Business in Brief: Tamar Petroleum Will Buy Delek Rights to Tamar Field via Biggest Ever IPO on TASE

Knesset due to hold first vote on binary options law on Monday | Former Teva CFO Eyal Desheh named Isracard chairman | Tel Aviv shares trade higher in dull session

Tamar
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Tamar Petroleum will buy Delek rights to Tamar field via biggest ever IPO on TASE

In what will be one of the biggest initial public offerings ever on the Tel Aviv Stock Exchange, Tamar Petroleum will raise $1.1 billion to help finance the acquisition of Delek Group’s stake in the Tamar natural gas field. Details of the IPO and other financing were contained in a draft prospectus released on Wednesday by the company, which is being set up by Delek for the purpose of buying its 31.25% stake in the field it’s been ordered by the government to divest. Tamar is hoping to attract foreign investors to the IPO by publishing the prospectus in English and conducting an overseas roadshow. Proceeds from the IPO will be used initially to buy 9.5% of the Tamar field from Delek and the remaining 22% at some later stage for $2 billion. In addition, Tamar Petroleum will issue as much as $650 million in bonds that will be used to partly redeem some $1.6 billion in bonds Dekel Group had placed with institutions. (Eran Azran)

Knesset due to hold first vote on binary options law on Monday

A week after a cabinet committee approved draft legislation that would bar Israeli companies from marketing binary options overseas, the Knesset is due on Monday to hold the first of three votes to make it law. Marketing binary options to Israelis was banned more than a year ago; the proposed legislation — and amendment to the Securities Law — would expand the Israel Securities Authority’s power to ban sales to foreigners as well. Selling binary options, in which investors bet on whether an asset’s price will rise or fall within a specified period, is big business in Israel, but the sector has come under fire for hard-sell tactics. Critics, including the ISA, regard the options as nothing less than gambling, not a financial instrument. As a government-sponsored bill, the legislation should win Knesset approval quickly. When it does, the new law goes into force three months later. (Uri Tomer)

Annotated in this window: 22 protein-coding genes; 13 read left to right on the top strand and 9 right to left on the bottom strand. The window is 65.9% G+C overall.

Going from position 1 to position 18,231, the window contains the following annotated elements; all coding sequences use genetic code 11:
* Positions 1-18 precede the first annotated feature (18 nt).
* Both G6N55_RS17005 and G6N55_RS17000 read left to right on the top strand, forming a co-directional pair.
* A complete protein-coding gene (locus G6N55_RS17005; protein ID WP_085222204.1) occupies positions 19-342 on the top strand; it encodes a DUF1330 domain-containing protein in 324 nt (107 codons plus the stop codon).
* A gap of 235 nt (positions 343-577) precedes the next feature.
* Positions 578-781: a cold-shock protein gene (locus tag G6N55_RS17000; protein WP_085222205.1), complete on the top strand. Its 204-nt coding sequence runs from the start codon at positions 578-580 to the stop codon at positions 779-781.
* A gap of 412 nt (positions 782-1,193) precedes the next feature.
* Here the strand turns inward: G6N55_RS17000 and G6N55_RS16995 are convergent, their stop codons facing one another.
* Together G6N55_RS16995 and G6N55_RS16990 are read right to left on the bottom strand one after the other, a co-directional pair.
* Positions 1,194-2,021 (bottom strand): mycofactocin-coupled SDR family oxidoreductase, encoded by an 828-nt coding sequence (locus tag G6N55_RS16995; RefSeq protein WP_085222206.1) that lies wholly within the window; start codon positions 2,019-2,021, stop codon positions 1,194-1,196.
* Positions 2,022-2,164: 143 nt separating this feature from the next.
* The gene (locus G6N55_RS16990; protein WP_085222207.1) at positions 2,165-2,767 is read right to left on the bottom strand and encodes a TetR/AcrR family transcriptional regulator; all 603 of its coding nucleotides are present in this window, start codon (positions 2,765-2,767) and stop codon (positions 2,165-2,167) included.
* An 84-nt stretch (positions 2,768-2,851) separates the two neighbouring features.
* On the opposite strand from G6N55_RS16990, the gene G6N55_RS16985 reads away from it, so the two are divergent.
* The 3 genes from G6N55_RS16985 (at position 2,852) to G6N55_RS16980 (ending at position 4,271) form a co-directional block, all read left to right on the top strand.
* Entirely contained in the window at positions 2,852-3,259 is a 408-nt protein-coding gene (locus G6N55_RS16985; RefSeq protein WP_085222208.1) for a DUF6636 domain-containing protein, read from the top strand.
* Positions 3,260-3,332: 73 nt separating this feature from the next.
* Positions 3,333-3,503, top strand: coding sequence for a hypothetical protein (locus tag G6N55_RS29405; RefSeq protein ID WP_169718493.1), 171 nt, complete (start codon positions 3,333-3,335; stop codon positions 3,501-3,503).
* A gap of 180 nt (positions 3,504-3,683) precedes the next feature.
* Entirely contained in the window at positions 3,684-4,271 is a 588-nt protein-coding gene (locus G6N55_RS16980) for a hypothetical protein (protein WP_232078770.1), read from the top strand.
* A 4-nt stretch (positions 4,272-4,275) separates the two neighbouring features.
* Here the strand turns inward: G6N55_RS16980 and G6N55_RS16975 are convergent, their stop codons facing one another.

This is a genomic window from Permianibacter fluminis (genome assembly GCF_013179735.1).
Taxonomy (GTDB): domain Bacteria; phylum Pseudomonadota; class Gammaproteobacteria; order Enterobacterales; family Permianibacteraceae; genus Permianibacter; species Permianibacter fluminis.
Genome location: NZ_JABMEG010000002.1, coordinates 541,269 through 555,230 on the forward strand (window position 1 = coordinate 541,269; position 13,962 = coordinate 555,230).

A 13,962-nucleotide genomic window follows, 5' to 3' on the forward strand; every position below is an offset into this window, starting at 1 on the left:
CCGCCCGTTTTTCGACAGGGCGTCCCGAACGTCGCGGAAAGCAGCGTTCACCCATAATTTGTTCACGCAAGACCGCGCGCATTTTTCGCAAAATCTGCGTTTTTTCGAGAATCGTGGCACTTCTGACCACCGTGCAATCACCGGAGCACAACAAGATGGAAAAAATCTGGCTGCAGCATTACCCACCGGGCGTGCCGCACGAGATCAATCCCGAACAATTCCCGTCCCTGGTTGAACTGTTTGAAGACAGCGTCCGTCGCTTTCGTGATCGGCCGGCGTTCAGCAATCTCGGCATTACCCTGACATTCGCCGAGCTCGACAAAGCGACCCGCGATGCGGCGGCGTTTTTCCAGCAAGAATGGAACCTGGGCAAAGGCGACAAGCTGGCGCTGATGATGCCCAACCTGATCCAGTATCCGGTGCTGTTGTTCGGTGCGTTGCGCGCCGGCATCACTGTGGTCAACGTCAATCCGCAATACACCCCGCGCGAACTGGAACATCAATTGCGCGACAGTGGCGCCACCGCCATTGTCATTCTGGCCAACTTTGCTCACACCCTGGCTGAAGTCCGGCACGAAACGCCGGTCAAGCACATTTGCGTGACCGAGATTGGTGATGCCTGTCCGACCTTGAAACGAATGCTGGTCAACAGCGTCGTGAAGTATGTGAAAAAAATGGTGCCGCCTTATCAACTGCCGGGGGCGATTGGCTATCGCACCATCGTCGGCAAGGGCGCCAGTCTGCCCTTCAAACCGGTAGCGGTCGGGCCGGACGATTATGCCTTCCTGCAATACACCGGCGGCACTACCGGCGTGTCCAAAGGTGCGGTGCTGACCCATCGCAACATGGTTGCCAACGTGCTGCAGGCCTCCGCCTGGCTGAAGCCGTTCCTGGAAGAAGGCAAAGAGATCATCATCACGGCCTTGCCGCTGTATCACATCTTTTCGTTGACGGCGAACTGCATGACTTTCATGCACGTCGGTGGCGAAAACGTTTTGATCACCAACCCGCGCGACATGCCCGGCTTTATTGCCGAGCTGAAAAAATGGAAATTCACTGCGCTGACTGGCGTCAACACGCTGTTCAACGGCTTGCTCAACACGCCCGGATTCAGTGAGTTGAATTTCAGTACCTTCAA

Former Teva CFO Eyal Desheh named Isracard chairman

Israel’s biggest credit-card company, Isracard, on Wednesday named Eyal Desheh, the outgoing chief financial officer of Teva Pharmaceutical Industries, as its new chairman. Teva in April said Desheh would step down at end-June after nearly a decade in the job, making him the second top official to resign from the Israel-based company this year. Isracard is a unit of Bank Hapoalim, Israel’s largest lender. A new regulation requires Hapoalim and top rival Leumi to sell off their credit-card units in the coming years. At Isracard, Desheh replaces Ronen Stein, Deputy CEO of Hapoalim. Under new rules, a manager at the credit card companies cannot also serve on a bank board of directors. Desheh was deputy CFO at Teva from 1989 to 1996 before becoming CFO of Scitex and then Check Point Software Technologies. He returned as Teva’s CFO in 2008 and was acting CEO from October 2013 to February 2014. (Michael Rochvarger)

Tel Aviv shares trade higher in dull session

Tel Aviv shares finished Wednesday fractionally higher, with blue chips showing gains and smaller caps mostly in the red. The TA-35 index of heavy capitalization stocks added 0.2% to 1,439.32 points, while the broader TA-125 edged up just 0.08% to 1,296.58 and SME-150 lost 0.3% to 1,028.65. About 1.14 billion shekels ($320 million) in shares changed hands. Gainers in the TA-125 were led by Dexia Israel, which rose 3% by close to 1,081 shekels. Inrom Construction ended the day with a 2.8% rise to 17.09, Electra Consumer Products advanced 2.2% to 69.80 and Mylan rose 2.1% to 69.80. Biotech was the only sector to show a rise, led by a 4.3% advance for Pluristem to 4.76. Elbit Systems reported it had won a $20 million African contract but its shares rose just 0.1% to 444.50. In foreign currency trading, the dollar strengthened almost 0.3% to a Bank of Israel rate of 3.543 shekels. (Omri Zerachovitz)